Tips For Inspecting The Piston & Rings
Aside from checking for obvious wear, scrapes or gouges on the piston, the most important inspection is to check the wear on the rings and piston’s grooves. To do this, take the rings off the piston. Then check each ring in turn to see how far the ring can turn in the groove when held in the same way as the above photo. If it can move back and forth more than about 10 degrees, it’s a fair bet that the rings and grooves are worn out, and that a new piston and rings are called for. Also, pay close attention for any signs of wear on the gudgeon pin, which could become exacerbated with use. There are plenty of aftermarket options for pistons and rings, but the genuine Yamaha items we used are of the highest quality and aren’t too expensive – the piston, gudgeon pin and rings cost around $250 all up.
Tips For Setting The Piston’s Rings
When putting the rings on the piston, it’s important to place the ring gaps at certain intervals around the bore to ensure you get as much compression as possible. Sure, they might rotate a little over time, but you should get the intervals between each ring right in relation to the others to reduce the chance of all the gaps lining up and you losing serious compression. Most manufacturers recommend to place all ring gaps 120 degrees away from each other. That is fine, however a lot of engine builders use a different approach. Imagine that the front of the piston is 12 o’clock. They place the top compression ring gap at 3 o’clock, the second compression ring gap at 9, the top oil ring gap at 3, the oil scraper gap at 12, and the bottom oil ring gap at 9 o’clock.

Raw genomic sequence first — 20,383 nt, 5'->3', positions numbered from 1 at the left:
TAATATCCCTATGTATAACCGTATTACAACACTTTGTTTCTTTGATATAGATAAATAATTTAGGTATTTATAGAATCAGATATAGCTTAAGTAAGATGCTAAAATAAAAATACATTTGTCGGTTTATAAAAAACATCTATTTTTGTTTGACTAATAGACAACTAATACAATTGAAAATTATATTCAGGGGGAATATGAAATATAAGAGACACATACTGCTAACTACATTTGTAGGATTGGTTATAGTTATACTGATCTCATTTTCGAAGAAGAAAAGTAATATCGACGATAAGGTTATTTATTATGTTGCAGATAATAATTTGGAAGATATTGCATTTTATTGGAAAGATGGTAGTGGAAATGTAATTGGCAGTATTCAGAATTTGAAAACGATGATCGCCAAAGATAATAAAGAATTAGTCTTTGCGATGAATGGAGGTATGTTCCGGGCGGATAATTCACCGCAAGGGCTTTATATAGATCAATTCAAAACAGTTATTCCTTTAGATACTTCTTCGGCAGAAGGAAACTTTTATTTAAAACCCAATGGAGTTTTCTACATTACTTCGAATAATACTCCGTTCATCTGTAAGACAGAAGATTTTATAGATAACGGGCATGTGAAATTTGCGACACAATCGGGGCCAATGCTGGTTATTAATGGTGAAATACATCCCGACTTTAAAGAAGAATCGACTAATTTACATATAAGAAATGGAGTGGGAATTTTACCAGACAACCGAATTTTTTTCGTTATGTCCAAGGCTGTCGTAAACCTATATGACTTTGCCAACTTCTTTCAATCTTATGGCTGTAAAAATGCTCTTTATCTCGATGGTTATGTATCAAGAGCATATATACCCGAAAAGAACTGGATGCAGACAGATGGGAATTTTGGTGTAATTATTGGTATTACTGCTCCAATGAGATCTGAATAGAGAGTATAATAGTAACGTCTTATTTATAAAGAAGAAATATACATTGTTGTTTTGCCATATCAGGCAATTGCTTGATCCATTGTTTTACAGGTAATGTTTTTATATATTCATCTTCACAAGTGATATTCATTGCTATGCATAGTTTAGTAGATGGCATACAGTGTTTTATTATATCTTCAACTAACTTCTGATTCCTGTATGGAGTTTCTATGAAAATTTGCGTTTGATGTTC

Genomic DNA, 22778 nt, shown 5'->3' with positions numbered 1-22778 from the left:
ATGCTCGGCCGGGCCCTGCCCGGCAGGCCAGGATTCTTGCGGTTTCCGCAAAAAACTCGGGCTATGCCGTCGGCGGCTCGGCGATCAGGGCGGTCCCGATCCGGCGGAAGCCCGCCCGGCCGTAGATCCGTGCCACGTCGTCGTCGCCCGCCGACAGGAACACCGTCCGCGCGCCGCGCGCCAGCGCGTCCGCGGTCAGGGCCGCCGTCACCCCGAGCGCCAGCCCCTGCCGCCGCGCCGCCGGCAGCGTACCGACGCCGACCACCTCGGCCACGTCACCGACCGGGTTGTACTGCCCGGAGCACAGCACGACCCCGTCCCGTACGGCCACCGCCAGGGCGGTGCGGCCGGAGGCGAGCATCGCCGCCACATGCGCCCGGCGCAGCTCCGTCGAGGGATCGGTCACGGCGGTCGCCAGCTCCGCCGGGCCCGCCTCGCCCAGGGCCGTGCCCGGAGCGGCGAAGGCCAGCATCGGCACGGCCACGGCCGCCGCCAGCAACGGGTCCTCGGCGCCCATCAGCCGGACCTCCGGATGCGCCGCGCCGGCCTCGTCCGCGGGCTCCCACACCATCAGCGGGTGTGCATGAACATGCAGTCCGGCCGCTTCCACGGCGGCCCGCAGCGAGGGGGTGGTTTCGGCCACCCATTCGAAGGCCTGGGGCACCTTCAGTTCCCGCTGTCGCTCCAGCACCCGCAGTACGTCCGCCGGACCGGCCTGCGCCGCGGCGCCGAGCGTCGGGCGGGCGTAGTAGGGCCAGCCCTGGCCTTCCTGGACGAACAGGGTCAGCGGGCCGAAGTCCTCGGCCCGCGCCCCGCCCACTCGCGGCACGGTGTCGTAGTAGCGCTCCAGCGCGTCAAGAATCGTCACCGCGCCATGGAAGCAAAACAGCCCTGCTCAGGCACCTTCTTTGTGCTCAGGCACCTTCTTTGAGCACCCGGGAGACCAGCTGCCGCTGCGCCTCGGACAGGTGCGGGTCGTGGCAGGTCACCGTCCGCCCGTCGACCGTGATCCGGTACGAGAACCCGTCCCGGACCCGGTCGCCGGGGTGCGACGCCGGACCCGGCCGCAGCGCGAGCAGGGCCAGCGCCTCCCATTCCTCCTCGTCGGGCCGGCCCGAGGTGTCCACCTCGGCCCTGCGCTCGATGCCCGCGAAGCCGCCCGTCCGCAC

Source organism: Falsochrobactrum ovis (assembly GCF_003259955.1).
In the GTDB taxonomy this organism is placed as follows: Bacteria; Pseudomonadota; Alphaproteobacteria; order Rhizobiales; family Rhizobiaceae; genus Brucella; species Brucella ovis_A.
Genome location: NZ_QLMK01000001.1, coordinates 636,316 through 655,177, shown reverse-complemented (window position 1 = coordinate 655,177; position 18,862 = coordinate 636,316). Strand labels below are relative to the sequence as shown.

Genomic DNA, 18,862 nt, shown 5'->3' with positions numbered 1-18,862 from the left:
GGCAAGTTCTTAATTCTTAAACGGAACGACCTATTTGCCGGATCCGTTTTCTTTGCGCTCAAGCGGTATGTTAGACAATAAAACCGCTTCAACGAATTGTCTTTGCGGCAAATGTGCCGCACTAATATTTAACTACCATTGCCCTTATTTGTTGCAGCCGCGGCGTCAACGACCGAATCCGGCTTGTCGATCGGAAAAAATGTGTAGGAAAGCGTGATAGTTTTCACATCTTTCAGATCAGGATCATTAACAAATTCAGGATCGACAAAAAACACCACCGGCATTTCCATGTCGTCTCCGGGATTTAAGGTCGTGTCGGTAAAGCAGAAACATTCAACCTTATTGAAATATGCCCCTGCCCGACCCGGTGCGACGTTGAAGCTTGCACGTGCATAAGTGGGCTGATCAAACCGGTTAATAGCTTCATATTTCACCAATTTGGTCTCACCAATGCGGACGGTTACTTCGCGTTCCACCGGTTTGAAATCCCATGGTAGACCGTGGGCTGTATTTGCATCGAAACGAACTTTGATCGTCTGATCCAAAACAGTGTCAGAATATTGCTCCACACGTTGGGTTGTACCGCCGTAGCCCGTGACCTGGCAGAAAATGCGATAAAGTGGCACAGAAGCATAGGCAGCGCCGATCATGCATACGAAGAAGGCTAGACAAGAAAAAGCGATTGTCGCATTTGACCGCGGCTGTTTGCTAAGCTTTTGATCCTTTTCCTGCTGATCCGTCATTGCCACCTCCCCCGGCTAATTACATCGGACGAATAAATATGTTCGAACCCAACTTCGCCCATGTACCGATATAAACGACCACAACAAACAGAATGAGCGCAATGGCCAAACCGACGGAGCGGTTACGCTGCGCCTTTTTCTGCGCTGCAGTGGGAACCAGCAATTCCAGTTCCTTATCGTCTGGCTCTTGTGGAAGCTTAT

Want to view this article in magazine form? Grab yourself a print or digital edition of Transmoto’s 2013 October Issue (#36).